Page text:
When doing seated shoulder presses, must the bench be set to 90 degrees? I seem to be seeing many videos where people are setting up the bench to about one notch before 90. Last night I tried this myself and felt less strain on my lower back. In addition I was able to press 35's as opposed to 30's.

My question is weather this is wrong, and if it is then how can I reduce the stress on my lower back when the bench is at its upright 90 degree angle?

Some example videos:
Rob Bailey presses 150s
Bodybuilder Vs powerlifter. 100x19 shoulder press.

  • @Informaficker just posted exemplary clips. Nov 14, 2012 at 19:27
  • When you're doing a standing press, maintain tension in your abs is one of the main challenges, and an isometric abs workout is a secondary benefit of that exercise. I'd think that a seated, 90-degree shoulder press would require a similar level of abs tension (to protect your spine) as a standing press, and that using a slightly reclined (85-degree, or whatever) chair would remove this bracing requirement.
    – DavidR
    Nov 14, 2012 at 19:41
  • @DavidR so what you're saying is that it isn't necessarily wrong but simply lacks the benefit of also engaging the core while working the shoulders? Nov 15, 2012 at 3:38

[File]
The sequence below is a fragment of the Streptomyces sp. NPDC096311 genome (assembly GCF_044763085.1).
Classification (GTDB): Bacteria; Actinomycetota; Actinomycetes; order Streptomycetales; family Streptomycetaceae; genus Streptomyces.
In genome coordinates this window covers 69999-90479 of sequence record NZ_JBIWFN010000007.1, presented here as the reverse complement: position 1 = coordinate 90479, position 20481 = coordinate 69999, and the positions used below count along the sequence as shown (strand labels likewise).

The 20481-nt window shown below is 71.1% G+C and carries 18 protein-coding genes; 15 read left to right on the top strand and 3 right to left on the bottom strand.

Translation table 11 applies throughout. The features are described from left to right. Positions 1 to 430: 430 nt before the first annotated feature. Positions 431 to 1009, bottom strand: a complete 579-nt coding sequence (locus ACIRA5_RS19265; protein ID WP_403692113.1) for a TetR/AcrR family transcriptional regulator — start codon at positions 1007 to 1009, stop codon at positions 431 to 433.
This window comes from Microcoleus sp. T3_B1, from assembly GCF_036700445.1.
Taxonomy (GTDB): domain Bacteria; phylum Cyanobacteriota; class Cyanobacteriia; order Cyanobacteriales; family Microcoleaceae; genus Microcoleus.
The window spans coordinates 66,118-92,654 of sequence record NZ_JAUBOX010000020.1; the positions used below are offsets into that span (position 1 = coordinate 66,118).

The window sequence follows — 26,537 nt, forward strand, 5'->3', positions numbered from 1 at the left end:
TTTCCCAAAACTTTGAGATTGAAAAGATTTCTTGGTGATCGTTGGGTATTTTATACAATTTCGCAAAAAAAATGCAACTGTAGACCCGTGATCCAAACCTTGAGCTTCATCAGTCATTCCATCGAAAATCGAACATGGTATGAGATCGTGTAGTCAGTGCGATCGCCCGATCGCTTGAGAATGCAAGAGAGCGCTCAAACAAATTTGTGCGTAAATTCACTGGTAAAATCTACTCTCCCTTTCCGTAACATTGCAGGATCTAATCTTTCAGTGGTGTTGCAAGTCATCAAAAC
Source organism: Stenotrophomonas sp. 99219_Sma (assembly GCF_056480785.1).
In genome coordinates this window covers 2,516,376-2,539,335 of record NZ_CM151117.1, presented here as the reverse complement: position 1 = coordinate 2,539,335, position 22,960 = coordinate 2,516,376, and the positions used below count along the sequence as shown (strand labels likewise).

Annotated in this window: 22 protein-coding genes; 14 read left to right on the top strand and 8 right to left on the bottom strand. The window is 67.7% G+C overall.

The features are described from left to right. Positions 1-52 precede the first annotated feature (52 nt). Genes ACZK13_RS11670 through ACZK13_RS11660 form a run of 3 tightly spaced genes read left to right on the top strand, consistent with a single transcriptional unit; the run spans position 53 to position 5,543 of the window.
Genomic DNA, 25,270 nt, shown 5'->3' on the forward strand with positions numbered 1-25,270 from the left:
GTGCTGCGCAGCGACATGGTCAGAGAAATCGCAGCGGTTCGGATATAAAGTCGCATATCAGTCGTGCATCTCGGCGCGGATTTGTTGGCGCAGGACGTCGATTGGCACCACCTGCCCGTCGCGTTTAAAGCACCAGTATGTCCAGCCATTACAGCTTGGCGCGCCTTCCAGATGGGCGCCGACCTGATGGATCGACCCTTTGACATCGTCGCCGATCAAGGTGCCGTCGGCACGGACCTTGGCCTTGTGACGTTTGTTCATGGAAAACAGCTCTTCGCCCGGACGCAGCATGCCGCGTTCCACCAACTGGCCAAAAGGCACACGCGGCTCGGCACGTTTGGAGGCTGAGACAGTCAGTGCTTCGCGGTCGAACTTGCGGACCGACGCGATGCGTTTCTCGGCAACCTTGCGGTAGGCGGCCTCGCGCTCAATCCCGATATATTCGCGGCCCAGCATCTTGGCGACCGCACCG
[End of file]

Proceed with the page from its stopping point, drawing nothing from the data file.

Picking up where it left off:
• 1
    Yeah, the leaned back seated bench is fine, as far as I can tell, most of the "military press benches" at the Golds Gym I lift weights at have a slightly leaned back bench. I personally prefer to do a standing press (because it will develop my abs more), but it does take a little more technique, and there's a chance I could injure my back if I have bad technique. I feel like I'd rather either do it standing (and have a natural, intuitive sense of how to engage my abs) or just do it seated with a reclined bench... having to brace my abs while seated might be confusing. My $0.02
    – DavidR
    Nov 15, 2012 at 14:24

2 Answers 2


A good way to know if your back is in the right place is to sit up right, pushing the chest out and tightening the abs even in the seated position. This will create a small arch in your lower back releasing some of the tension, but the abs will serve as a stabilizer for the stance.

In essence this give you a 90 degree upright position and a chair with a back could be used to brace the back some more.

There are variations to the lifting of the weights, you have:

  • Lifting both sides simultaneously
  • Alternating (lift and drop one side, before you do the next side)
  • Reciprocating (lifting the other side and meeting the already lifted one half way into the move). This is like a faster version of alternating.

It would be good to use all three techniques in the same workout. If doing 3 sets, do each kind for each set. Its a great challenge

  • use a seat back
  • try 80 and 90 degrees and see which you feel more comfortable doing.
  • do both arms at the same time

I would also add the following: Do not bring your elbows down past 90 degrees (may be hard on your shoulder joint). Do not touch the weights above your head (you lose tension on the shoulder muscles) and stick to a weight you can press for at least 10-12 repetitions (shoulders require more attention than some other muscle groups).

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